Send to

Choose Destination
Mol Microbiol. 2018 Dec;110(5):811-830. doi: 10.1111/mmi.14126. Epub 2018 Oct 21.

AbmR (Rv1265) is a novel transcription factor of Mycobacterium tuberculosis that regulates host cell association and expression of the non-coding small RNA Mcr11.

Author information

Department of Biomedical Sciences, School of Public Health, University at Albany, PO Box 22002, Albany, NY, 12201-2002, USA.
Department of Immunology and Microbial Disease, Albany Medical College, Albany, NY, USA.
Wadsworth Center, New York State Department of Health, Albany, NY, USA.


Gene regulatory networks used by Mycobacterium tuberculosis (Mtb) during infection include many genes of unknown function, confounding efforts to determine their roles in Mtb biology. Rv1265 encodes a conserved hypothetical protein that is expressed during infection and in response to elevated levels of cyclic AMP. Here, we report that Rv1265 is a novel auto-inhibitory ATP-binding transcription factor that upregulates expression of the small non-coding RNA Mcr11, and propose that Rv1265 be named ATP-binding mcr11 regulator (AbmR). AbmR directly and specifically bound DNA, as determined by electrophoretic mobility shift assays, and this DNA-binding activity was enhanced by AbmR's interaction with ATP. Genetic knockout of abmR in Mtb increased abmR promoter activity and eliminated growth phase-dependent increases in mcr11 expression during hypoxia. Mutagenesis identified arginine residues in the carboxy terminus that are critical for AbmR's DNA-binding activity and gene regulatory function. Limited similarity to other DNA- or ATP-binding domains suggests that AbmR belongs to a novel class of DNA- and ATP-binding proteins. AbmR was also found to form large organized structures in solution and facilitate the serum-dependent association of Mtb with human lung epithelial cells. These results indicate a potentially complex role for AbmR in Mtb biology.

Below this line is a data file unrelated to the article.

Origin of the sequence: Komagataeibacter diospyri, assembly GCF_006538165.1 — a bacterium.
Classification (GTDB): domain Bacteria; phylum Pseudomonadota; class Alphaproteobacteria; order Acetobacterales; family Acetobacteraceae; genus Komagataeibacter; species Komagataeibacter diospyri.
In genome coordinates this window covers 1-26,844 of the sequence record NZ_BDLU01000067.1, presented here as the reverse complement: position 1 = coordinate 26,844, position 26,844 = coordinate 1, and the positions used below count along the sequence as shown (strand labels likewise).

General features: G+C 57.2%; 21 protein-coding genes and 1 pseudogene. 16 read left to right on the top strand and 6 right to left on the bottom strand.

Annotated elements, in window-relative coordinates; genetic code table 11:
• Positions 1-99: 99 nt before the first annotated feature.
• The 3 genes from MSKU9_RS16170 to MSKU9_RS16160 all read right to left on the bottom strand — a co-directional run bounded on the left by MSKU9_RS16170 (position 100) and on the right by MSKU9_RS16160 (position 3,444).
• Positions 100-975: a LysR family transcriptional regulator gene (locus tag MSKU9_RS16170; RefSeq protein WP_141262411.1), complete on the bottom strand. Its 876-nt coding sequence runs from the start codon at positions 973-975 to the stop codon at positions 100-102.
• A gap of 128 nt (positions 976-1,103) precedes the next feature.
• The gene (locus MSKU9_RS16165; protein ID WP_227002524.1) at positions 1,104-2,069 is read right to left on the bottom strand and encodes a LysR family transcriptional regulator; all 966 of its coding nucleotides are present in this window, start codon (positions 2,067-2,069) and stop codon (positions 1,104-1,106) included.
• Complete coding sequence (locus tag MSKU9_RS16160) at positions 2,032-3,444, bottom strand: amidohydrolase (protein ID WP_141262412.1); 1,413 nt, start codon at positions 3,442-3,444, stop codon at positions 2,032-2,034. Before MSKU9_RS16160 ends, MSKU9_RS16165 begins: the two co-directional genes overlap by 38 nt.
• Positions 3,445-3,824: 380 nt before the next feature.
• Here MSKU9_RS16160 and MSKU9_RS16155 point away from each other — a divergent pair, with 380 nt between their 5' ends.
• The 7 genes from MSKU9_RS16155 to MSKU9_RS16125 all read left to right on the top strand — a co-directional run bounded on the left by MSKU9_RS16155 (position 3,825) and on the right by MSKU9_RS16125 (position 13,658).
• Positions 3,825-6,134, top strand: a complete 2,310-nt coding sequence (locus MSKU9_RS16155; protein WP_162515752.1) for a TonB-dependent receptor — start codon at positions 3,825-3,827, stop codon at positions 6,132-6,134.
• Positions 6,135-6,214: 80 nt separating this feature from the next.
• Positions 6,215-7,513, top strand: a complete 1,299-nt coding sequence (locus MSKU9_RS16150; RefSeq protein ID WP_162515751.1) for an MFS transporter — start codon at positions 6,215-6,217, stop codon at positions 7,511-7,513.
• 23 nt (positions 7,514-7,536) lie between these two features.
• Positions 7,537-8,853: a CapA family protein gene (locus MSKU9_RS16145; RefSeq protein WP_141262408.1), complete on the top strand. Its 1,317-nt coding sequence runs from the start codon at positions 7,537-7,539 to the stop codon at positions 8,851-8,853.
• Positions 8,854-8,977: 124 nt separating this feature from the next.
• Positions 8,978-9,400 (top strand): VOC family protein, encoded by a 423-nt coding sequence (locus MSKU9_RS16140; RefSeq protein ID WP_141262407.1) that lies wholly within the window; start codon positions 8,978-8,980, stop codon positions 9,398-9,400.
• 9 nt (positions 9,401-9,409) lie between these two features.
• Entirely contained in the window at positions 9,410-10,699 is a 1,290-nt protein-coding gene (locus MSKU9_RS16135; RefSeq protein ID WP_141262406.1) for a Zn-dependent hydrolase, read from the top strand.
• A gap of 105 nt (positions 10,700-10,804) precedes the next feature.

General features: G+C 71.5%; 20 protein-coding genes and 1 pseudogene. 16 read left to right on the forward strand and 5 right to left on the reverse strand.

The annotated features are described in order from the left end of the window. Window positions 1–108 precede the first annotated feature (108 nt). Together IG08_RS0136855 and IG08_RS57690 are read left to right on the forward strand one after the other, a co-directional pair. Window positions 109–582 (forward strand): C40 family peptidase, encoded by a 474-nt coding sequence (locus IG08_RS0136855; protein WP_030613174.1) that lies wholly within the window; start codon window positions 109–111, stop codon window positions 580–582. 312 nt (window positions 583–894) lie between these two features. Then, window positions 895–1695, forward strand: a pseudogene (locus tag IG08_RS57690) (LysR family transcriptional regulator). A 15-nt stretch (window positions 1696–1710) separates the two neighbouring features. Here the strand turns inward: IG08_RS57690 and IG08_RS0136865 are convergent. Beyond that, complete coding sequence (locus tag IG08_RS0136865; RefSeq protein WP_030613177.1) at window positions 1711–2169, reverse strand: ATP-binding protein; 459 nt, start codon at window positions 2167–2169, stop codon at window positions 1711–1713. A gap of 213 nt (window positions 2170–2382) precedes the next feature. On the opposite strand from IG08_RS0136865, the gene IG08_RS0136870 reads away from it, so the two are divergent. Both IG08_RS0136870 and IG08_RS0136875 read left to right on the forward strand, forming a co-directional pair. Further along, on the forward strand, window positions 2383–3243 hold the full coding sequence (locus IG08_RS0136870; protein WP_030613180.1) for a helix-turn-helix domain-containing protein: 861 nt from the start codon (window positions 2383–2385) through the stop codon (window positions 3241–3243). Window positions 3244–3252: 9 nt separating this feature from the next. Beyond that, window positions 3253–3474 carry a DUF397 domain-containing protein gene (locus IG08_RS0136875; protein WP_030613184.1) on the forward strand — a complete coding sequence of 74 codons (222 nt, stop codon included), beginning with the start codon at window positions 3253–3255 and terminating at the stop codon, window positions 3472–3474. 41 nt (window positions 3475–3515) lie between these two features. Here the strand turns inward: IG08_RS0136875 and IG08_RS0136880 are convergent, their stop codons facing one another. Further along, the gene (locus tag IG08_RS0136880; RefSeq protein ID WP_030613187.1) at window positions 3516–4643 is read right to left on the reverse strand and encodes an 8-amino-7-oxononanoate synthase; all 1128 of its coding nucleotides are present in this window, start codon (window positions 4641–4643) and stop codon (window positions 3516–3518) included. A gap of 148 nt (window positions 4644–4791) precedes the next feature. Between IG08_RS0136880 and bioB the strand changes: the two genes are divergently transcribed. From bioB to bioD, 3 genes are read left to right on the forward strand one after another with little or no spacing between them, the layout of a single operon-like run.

[Indexed for MEDLINE]
Free PMC Article

Supplemental Content

Full text links

Icon for Wiley Icon for PubMed Central
Loading ...
Support Center